U.S. companies are finally listening to stock and bond investors that have been pressing corporations to cut their debt loads.
General Electric Co. is selling its biopharmaceutical business to Danaher Corp. for more than $21 billion, and using the money to pay down borrowings. Kraft Heinz Co. said last week it was slashing its dividend and using the proceeds of asset sales to reduce its liabilities.
Randall Stephenson, AT&T’s chief executive officer, said last month that the company’s top priority in 2019 is to lower its debt. Plans like these are good news for bondholders who have spent years watching these companies borrow ever more to finance moves like acquisitions that are designed to boost share prices, said Brian Kennedy, a senior portfolio manager at Loomis Sayles & Co.
“They’re in credit repair mode and going full force at this,” said Kennedy, whose firm managed around $250 billion at the end of December.
The steps that companies are taking could mean that the credit meltdown that many banks and investors are bracing for — JPMorgan Chase & Co. said on Tuesday that its lending growth should slow as a recession grows more likely — will be relatively tame. Investors have grown more confident that any credit downturn will be mild, with U.S. junk bonds on track for their best performance for the first two months of a year since 2001.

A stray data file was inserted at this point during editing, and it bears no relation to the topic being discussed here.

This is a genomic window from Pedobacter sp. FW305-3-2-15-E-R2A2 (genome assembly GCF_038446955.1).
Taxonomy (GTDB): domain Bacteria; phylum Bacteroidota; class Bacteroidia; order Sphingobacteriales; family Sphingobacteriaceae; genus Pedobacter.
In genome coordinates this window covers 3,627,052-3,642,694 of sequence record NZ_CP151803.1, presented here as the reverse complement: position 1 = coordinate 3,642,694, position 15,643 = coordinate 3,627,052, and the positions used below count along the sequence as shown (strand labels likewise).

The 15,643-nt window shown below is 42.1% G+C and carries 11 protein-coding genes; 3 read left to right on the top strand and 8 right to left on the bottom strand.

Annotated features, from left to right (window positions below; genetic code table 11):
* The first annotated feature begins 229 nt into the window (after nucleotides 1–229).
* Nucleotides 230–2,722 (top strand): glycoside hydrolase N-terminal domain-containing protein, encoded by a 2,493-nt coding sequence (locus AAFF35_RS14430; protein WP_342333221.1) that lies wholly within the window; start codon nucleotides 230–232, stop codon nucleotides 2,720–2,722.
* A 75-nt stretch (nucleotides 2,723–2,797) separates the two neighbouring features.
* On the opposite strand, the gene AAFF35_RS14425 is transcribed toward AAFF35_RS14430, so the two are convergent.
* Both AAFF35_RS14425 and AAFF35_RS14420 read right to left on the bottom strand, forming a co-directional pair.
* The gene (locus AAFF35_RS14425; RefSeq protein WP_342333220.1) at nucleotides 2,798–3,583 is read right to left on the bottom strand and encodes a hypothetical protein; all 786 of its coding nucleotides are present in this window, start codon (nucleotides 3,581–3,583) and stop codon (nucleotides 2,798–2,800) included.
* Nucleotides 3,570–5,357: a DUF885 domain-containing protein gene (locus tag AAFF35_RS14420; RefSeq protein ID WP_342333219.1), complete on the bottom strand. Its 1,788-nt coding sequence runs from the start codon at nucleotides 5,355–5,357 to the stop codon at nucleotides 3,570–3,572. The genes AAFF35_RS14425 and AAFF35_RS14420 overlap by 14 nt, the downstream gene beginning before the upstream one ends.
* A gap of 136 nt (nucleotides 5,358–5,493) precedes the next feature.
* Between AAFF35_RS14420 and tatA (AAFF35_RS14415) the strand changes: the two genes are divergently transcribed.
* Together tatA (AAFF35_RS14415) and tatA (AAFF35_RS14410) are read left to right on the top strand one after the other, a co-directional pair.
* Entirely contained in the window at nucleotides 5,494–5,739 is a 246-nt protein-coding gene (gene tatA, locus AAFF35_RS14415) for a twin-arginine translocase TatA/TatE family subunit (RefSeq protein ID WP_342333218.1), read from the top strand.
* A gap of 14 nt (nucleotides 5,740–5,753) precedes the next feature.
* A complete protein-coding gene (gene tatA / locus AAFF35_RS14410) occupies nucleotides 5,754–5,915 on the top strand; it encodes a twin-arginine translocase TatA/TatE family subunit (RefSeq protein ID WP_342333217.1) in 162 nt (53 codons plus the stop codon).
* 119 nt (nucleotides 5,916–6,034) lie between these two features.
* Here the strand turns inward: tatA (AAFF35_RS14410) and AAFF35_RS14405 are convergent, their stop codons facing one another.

Stock and bond investors often pressure a company in different directions: equity money managers usually want more risk taking and borrowing to improve profit growth. Debt investors typically press for more measured growth and fewer share buybacks, to ensure that cash flow remains strong relative to debt obligations. But that’s changing, said Tom Murphy, head of investment-grade credit at Columbia Threadneedle Investments, which oversees around $431 billion of assets.
“Now the interests are much more aligned,” Murphy said. “It’s about generating profitable growth, not growth for growth’s sake.”